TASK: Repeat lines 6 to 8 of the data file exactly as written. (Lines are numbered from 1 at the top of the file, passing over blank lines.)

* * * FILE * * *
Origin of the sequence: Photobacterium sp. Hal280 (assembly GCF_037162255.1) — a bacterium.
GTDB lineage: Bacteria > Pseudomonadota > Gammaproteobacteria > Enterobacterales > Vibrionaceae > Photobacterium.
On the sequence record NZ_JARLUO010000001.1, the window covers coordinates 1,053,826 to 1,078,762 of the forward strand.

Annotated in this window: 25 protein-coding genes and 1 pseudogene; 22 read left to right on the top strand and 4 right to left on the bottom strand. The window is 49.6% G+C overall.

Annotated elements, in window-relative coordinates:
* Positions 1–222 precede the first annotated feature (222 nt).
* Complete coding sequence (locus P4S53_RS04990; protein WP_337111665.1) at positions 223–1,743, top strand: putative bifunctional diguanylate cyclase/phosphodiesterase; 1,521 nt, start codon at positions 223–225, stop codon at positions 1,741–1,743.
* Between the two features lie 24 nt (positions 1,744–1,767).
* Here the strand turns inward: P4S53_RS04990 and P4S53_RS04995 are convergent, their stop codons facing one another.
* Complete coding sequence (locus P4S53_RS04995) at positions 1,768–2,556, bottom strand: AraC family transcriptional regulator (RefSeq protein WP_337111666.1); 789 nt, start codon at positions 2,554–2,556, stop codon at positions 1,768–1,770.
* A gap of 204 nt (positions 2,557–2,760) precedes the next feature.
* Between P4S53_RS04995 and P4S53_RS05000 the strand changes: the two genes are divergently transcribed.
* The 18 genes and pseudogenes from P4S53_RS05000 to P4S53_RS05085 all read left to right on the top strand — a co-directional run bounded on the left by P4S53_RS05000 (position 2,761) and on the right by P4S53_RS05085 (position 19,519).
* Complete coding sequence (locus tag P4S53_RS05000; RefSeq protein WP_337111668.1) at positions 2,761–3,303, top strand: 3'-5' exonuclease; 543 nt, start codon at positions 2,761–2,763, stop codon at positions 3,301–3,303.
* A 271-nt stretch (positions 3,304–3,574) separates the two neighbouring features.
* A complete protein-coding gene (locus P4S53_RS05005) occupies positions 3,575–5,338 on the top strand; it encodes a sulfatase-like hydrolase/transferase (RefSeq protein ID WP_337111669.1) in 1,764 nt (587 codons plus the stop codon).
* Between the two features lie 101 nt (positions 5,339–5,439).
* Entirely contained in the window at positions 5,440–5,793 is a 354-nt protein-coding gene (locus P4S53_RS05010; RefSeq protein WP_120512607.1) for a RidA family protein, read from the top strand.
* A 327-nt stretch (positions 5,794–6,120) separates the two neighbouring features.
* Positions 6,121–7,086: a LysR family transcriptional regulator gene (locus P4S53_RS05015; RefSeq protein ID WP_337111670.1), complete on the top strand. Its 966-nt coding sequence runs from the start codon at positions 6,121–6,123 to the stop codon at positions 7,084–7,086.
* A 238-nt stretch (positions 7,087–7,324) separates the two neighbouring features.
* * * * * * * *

* Positions 1–222 precede the first annotated feature (222 nt).
* Complete coding sequence (locus P4S53_RS04990; protein WP_337111665.1) at positions 223–1,743, top strand: putative bifunctional diguanylate cyclase/phosphodiesterase; 1,521 nt, start codon at positions 223–225, stop codon at positions 1,741–1,743.
* Between the two features lie 24 nt (positions 1,744–1,767).